Reporting Sean Lee
By Sean Lee, WWJ Health Reporter
DETROIT (WWJ) – Summer camp is a rite of passage for many kids, but for children with special needs, a traditional camp experience isn’t usually an option.
But there’s a place where even the biggest physical and mental challenges are no match for summer fun.
The sounds of excited kids and happy parents fill the halls at The Detroit Institute for Children where, this week, campers have (in their imaginations!) been to the Land of Oz, the Amazon and the moon.
It may sound like a regular day camp program, but it’s been specifically adapted to meet the needs of the institute’s patients, according to Camp Director Debbie Gershune.
“Some of them have physical disabilities, that they are in a wheelchair 24/7. They are taken out of their chairs to go into bounce houses, onto trampolines, to do the arts and crafts,” Gershune said.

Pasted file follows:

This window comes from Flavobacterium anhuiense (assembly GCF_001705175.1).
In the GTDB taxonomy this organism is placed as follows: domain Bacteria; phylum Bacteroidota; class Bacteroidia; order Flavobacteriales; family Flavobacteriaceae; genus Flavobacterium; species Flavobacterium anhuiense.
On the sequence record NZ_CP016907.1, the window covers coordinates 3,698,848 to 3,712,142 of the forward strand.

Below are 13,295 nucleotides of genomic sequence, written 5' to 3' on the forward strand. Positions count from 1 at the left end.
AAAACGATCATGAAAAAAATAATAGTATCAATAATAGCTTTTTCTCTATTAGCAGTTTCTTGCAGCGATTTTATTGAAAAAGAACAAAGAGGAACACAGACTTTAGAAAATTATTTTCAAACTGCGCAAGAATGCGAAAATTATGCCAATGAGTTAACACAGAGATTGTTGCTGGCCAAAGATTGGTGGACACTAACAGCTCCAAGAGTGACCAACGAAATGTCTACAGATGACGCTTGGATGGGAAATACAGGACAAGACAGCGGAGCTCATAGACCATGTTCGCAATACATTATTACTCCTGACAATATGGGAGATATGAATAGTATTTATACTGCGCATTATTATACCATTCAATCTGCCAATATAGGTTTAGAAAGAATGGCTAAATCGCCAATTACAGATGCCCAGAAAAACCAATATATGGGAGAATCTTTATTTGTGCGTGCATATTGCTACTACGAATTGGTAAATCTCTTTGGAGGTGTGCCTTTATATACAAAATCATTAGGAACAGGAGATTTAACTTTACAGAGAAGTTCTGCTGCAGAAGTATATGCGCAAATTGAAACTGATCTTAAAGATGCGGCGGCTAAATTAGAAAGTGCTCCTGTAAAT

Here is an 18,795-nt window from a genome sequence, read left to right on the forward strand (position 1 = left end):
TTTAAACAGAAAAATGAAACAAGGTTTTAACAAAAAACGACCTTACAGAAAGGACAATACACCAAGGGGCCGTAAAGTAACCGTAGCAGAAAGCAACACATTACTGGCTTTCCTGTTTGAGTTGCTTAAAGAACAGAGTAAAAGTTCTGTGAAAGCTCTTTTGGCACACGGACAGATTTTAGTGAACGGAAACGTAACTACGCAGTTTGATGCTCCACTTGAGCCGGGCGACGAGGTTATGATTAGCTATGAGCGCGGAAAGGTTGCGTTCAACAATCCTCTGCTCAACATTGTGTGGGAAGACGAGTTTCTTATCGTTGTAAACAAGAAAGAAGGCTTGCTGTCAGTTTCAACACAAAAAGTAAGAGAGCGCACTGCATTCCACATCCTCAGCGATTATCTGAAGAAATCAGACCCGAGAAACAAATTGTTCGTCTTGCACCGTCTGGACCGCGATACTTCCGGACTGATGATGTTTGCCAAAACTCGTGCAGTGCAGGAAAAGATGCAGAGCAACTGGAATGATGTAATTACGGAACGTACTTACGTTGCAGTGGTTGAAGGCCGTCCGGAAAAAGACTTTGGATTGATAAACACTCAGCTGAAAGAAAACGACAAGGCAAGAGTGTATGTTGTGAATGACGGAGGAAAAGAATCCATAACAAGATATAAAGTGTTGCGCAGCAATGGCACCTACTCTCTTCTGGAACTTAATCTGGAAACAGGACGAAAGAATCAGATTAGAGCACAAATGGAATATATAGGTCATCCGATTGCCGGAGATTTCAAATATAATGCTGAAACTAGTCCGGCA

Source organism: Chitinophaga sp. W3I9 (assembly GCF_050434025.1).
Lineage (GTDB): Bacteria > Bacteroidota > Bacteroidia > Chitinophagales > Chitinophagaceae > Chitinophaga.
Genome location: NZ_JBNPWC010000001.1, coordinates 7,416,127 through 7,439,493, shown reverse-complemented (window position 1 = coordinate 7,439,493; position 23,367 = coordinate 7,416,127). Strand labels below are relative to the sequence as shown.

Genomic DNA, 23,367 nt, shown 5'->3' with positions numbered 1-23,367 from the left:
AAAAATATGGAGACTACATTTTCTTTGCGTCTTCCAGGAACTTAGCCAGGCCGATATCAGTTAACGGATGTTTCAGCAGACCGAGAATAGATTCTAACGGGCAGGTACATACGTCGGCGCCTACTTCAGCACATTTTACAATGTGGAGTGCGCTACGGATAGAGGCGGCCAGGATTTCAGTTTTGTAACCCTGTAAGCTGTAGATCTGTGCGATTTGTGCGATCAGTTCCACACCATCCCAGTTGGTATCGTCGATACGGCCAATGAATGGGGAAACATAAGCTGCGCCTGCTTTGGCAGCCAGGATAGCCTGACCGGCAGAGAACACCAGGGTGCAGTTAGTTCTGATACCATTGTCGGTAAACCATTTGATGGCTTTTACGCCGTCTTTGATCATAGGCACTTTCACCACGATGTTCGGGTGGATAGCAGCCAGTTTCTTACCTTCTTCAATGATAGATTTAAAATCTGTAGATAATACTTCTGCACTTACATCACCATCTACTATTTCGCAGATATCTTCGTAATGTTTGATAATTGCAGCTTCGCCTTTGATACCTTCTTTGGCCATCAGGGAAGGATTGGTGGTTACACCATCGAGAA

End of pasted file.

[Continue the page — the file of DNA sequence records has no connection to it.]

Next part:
For parents, like Allison Lane, knowing her son 4-year-old Carson, who has autism, can enjoy a camp experience like other kids, is amazing.
“Carson’s getting so much out of this,” she said. “I did not expect so much, truthfully. He’s every night going home singing the song about vacation.”
Summer camp at the DIC isn’t just all-inclusive for special needs kids.
Their siblings are also welcome to attend, says Institute Chair Mark Cleary.
“For them to come, really, we focus on them a little big; have a lot of fun with them; and they are having an activity that they can participate with their special needs brother or sister,” Cleary said.
Thanks to the hard work of therapists, volunteers and generous donors, the DIC is able to provide a priceless camp experience to patients at no cost.
To learn more about the programs offered at the Detroit Institute for Children, visit this link.